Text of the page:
I found a church nearby that was putting together a team to Costa Rica, and I joined their team. The team spent around a week in Santa Cruz, Costa Rica, helping to construct a parsonage, building relationships with the local people, and teaching a VBS for the kids.
When I came back from that trip, I started college. My second semester in, though, I caught pneumonia and missed so many classes that I couldn't finish the semester. And being out of the routine so long, I didn't go back the following term. Instead, I looked for work. I attended a job fair and impressed the manager of a shoe store that was starting a new branch in Mary Esther. I went to work for them for about eight months.
Over Christmas vacation in 1999, I went with a team to North Carolina to help with disaster recovery after Hurricane Floyd.
In 2000, a man in my church who was a great mentor to me nominated me for a scholarship at his service organization. After receiving the scholarship, I returned to college and earned my associate's degree, graduating in 2002. Before my diploma arrived in the mail (I opted not to attend a graduation ceremony, feeling that an AA is a good place to pause but not a significant milestone), I was on a plane bound for Poland. See more information about that trip in the Poland Section.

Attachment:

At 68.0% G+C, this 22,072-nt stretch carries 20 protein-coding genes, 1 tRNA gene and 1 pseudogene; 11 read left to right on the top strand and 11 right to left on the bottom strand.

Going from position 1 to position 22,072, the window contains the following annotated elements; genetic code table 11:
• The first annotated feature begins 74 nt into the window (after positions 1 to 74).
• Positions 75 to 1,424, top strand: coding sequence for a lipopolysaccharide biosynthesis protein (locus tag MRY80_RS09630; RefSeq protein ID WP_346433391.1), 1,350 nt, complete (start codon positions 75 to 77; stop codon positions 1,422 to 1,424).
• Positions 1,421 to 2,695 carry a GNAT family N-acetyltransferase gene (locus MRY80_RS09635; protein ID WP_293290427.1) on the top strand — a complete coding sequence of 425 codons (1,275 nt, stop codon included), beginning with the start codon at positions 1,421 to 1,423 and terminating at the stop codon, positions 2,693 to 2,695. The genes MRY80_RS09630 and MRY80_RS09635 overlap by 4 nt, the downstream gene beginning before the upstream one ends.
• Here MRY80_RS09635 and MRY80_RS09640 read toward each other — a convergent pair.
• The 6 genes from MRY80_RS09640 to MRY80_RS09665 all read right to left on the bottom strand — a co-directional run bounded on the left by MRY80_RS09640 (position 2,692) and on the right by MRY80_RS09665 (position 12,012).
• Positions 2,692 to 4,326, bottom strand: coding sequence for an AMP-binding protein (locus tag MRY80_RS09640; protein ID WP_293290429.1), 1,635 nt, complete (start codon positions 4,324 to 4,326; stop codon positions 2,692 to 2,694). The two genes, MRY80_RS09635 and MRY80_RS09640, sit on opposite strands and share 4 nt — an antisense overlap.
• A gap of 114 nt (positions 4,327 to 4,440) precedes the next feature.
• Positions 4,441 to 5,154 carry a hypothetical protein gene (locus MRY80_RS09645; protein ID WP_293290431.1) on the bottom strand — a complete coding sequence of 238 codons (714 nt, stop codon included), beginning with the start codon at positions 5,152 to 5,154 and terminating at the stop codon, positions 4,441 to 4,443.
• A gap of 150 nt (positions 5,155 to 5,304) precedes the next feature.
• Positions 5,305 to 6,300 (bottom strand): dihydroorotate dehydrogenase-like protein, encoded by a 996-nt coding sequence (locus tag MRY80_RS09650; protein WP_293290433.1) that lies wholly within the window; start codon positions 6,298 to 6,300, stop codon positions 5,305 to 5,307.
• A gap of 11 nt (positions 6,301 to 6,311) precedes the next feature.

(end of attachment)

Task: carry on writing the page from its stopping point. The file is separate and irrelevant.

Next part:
When I returned to the States in June, 2003, I thought I would spend a significant amount of time traveling and talking about my mission experience. But I got very few requests to speak and a blank spot on my resume, so when Hurricane Isabel hit the East Coast in September, I decided to go back to North Carolina to help. This time, while others did the disaster recovery, I helped one of the relief organizations (which had been helping since Floyd, and had started transitioning to relief work beyond disasters) build a database to coordinate volunteers and those in need.
In 2004, I was a housesitter for six mont hs, and then I worked for a consignment company building a database for them to track their auctions.
In mid-2005, I decided to go back to college for my BA, and I needed a new laptop for classes, since I'd left my old one with the pastor when I left Poland. So, I worked for a big box retailer as a cashier over the summer.
I planned to become a math teacher in the public school system, and the University of North Florida had one of the best mathematics programs around, so I went there. However, in my first semester, I took introduction to education and realized that teaching in the public schools wasn't going to be a career choice I could follow for very long.